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Medical Myths: All about stroke

March 6, 2022

From the Medical News Today website

According to the Centers for Disease Control and Prevention (CDC), over 795,000 people in the United States have a stroke every year, and around 610,000 are first strokes. 

In 2019, stroke was the second leading cause of mortality globally, accounting for 11% of deaths.

There are three main types of stroke. The first and most common, accounting for 87% of cases, is an ischemic stroke. It occurs when blood flow through the artery that supplies oxygen to the brain becomes blocked.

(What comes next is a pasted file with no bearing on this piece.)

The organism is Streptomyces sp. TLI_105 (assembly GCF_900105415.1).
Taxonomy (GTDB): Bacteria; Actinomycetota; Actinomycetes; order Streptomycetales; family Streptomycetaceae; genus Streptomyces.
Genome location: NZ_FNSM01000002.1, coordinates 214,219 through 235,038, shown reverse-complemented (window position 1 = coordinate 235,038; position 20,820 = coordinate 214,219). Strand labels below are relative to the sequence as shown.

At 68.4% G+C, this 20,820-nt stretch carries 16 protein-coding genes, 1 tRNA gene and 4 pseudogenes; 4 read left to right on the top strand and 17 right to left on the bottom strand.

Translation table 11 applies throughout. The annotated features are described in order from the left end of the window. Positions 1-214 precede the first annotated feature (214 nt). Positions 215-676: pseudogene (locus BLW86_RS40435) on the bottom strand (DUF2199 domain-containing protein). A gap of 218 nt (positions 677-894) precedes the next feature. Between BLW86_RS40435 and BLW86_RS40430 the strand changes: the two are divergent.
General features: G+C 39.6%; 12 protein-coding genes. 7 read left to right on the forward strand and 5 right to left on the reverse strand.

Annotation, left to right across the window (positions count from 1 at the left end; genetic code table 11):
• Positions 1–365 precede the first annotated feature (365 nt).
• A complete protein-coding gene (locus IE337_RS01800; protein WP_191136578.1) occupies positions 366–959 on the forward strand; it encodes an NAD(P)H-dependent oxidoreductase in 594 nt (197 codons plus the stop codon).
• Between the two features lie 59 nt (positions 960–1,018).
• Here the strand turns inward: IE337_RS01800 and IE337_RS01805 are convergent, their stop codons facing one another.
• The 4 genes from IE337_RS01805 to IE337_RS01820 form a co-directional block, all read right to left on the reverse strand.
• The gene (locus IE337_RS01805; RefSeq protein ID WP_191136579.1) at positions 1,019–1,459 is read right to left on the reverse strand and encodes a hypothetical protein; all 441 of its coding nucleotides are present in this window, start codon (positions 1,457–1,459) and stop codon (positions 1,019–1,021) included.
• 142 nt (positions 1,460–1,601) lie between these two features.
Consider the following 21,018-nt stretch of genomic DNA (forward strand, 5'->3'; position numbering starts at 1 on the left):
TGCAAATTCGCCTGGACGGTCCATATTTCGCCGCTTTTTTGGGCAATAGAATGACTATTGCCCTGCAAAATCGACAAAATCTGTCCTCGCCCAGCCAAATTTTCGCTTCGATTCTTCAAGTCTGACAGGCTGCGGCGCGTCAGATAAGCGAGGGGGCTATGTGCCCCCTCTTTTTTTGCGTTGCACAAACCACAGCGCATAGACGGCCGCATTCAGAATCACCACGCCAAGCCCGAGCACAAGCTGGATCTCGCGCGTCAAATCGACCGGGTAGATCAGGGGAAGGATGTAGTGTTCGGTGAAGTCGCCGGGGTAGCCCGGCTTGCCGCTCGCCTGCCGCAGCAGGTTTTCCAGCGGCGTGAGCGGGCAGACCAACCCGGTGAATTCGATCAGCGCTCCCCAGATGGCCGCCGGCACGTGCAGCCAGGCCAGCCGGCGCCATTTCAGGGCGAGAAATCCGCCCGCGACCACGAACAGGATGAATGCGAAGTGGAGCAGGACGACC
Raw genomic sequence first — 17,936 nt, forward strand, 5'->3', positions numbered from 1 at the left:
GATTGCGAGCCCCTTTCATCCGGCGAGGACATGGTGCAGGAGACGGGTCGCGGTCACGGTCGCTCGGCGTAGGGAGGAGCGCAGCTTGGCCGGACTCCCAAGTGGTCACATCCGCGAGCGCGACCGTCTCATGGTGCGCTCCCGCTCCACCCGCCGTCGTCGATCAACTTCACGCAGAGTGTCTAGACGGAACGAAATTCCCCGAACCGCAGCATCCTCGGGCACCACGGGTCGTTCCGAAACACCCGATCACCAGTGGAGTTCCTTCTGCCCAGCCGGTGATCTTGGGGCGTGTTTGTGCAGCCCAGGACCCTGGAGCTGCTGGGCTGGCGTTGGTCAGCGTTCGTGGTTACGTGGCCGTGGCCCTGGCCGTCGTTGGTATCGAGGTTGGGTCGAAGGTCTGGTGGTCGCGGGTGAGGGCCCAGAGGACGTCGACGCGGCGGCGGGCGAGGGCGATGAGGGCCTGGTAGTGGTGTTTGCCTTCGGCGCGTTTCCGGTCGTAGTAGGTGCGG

The second is a hemorrhagic stroke, caused by a rupture in an artery in the brain, which in turn damages surrounding tissues. 

The third type of stroke is a transient ischemic attack (TIA), which is sometimes called a “ministroke.” It happens when blood flow is temporarily blocked to the brain, usually for no more than 5 minutes. 

While stroke is very common, it is often misunderstood. To help us dispel myths on the topic and improve our understanding, we got in touch with Dr. Rafael Alexander Ortiz, chief of Neuro-Endovascular Surgery and Interventional Neuro-Radiology at Lenox Hill Hospital.

From → Health & Safety

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